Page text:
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Trove thrown overboard amid funding cuts

Trove, Australia’s expansive digital repository of published work, may shut down after Federal Government funding runs out in July 2023.

Trove features more than 250 pictures by David Moore.
Trove features more than 250 pictures by David Moore.

Trove, run by the National Library of Australia (NLA), features more than six billion digital copies of items sourced from over 900 Australian collecting institutions. The purpose is to ‘enable cultural content to be managed, explored, and engaged with digitally’. The publicly-accessible repository includes digitised photos, newspapers and magazines, journals, reports, theses, maps, archives, ephemera and other items.

It’s a valuable and hugely popular resource for users searching for a variety of collected items. Trove receives more than 22 million visits per month. This makes it one of only two Australian government websites in the country’s top 15 internet domains (the other is the ABC), and shows it’s used by more than just academics, historians and researchers.

Trove includes over 2000 pictures by Max Dupain.
Trove includes over 2000 pictures by Max Dupain.

Pictures are the second-most engaged items by historians on Trove – the first is newspapers – with Trove accessed three times more than access to resources through physical trips to the NLA in Canberra.

The NLA is facing a 21 percent budget cut from July 2023, equalling to $13 million, which could have a devastating effect on the Library. If the funding cut goes ahead, not only will Trove potentially shut down, but the Library may be forced to introduce other cost-saving measures such as further staff redundancies, fewer operating hours, and a re-introduction of entry fees.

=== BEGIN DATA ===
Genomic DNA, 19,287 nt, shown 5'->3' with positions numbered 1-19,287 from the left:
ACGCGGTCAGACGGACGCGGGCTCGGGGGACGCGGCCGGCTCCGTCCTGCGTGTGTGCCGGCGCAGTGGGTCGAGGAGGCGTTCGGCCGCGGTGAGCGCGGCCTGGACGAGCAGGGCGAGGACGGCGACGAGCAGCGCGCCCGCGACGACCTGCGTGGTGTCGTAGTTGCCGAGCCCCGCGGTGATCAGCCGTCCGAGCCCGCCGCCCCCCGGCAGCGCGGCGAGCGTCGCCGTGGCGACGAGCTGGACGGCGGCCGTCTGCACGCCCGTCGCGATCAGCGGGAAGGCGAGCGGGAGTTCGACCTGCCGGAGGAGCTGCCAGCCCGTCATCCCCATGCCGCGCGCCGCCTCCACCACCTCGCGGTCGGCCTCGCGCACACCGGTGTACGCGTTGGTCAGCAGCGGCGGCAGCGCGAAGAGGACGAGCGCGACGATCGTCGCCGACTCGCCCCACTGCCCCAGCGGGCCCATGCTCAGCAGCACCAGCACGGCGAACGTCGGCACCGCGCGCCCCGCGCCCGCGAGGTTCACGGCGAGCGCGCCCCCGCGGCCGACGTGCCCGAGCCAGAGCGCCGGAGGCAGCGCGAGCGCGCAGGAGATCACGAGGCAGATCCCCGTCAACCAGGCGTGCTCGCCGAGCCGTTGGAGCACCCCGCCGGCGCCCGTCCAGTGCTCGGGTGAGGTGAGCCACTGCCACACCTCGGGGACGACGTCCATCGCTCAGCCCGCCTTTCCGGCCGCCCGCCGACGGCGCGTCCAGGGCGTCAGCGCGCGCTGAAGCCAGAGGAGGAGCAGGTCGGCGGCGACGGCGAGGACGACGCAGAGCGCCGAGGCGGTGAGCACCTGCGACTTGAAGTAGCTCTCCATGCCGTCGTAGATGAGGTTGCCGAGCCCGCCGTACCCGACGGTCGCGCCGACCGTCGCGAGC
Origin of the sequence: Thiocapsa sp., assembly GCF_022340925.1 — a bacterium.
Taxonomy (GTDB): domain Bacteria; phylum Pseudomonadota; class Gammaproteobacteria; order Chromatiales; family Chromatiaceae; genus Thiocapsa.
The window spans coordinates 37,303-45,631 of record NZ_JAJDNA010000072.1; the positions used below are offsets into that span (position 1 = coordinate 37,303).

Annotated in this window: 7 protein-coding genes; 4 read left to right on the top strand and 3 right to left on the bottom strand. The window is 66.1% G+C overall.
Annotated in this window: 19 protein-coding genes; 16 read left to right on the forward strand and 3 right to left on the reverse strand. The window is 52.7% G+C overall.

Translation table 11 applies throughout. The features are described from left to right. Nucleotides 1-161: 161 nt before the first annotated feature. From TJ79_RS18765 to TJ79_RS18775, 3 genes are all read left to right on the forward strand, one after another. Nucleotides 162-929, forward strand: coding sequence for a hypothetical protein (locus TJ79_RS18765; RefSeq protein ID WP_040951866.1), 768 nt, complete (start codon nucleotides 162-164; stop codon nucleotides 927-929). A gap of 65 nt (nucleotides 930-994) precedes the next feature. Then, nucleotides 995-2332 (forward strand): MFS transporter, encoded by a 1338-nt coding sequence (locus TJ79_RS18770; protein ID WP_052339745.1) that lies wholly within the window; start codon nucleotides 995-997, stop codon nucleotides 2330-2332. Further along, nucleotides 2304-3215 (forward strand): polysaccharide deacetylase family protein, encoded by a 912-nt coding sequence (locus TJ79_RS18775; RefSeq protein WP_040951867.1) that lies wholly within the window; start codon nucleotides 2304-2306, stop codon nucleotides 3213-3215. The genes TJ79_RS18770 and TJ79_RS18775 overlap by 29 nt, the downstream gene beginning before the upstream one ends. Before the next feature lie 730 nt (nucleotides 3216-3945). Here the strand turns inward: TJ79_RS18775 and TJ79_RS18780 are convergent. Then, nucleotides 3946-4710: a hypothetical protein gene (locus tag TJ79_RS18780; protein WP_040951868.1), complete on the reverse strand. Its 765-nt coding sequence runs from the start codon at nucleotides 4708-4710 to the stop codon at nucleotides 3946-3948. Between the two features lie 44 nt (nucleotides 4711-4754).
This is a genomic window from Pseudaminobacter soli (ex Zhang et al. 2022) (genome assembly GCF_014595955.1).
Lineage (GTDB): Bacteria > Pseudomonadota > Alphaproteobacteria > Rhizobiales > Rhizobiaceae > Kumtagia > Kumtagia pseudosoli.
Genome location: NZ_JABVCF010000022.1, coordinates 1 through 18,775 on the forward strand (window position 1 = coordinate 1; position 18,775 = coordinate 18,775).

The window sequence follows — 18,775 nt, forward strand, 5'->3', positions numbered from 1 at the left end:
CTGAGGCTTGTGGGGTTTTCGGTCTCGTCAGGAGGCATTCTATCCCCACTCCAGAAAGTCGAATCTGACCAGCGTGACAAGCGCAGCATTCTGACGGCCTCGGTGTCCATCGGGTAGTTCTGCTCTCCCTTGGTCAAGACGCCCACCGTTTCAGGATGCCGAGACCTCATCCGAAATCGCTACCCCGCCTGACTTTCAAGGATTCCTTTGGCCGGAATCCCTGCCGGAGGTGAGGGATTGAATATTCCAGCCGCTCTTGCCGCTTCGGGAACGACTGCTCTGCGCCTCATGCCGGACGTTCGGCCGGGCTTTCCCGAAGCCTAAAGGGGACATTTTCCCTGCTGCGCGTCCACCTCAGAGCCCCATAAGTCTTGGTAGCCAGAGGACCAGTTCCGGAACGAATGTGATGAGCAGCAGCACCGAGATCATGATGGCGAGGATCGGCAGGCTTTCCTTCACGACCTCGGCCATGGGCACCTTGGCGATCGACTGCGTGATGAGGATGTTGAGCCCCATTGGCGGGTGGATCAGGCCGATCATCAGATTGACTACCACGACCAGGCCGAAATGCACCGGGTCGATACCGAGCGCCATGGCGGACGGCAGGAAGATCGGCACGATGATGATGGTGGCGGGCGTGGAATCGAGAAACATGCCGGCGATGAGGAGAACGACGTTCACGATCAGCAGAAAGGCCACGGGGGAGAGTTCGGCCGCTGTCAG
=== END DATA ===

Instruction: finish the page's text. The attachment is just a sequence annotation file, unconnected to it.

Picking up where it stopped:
‘The future of Trove beyond July 2023 will be dependent upon available funds. To achieve the full strategic vision will require substantial investment,’ the NLA states on the Trove Strategy webpage. ‘More modest investment sustained over a longer term would enable achievement of the strategy at a measured pace. In a limited funding environment, Trove may reduce to a service focused on the National Library of Australia’s collections. Without any additional funds, the Library will need to cease offering the Trove service entirely.’

In an internal NLA document, viewed by Fairfax reporters, the Library has set out three possible funding scenarios and their implications on Trove:
– Firstly, with no dedicated long-term funding, Trove is shut down;
– Secondly, with funding of between $7-$10 million annually, Trove could be maintained with no improvements or expansion;
– Thirdly, a $50-100 million funding injection could make Trove a world-leading platform within a short time frame.

Trove is expensive to run and there are limited external revenue streams beyond direct Government funding. The service receives philanthropic contributions and also generates revenue from partners to have their collections digitised and added to Trove. It will not adopt a pay-for-view model.

The service was under threat in 2016 due to government funding cuts, however a campaign persuaded the government to allocate a further $16.4 million in funding over a four year period.

Academics Mike Jones and Deb Verhoeven, in an article published in The Conversation, use a couple of metaphors to argue why Trove needs more than ad hoc cash injections.

‘There’s little value in a one-shot dose of vitamins if you are suffering from malnutrition. We’ll just all be back in the emergency room again in another few years,’ they wrote. ‘Trove itself needs a radical overhaul. What is currently a Frankenstein’s monster of dead and mouldering technologies and systems needs more than just cosmetic surgery. It needs to be rebuilt from the ground up as an essential component of national library services.’

They feel Trove shouldn’t be considered an ‘optional extra’ – a service quickly cut when funding dries up – as it would be outrageous if the Library began downsizing the physical collection due to funding. ‘Public access should not be the first sacrificial offering every time there is a budget crisis.’

It’s unclear whether the Albanese government will save Trove through a financial injection, let alone provide it additional funding to make it a world-leading platform.

‘We are in active discussions with government about funding required to maintain Trove and other library services,’ a Library spokesperson told the Sydney Morning Herald. ‘These negotiations are budget-in-confidence, and we will not be providing any further comment.’

Funding decisions will be made in the coming months.

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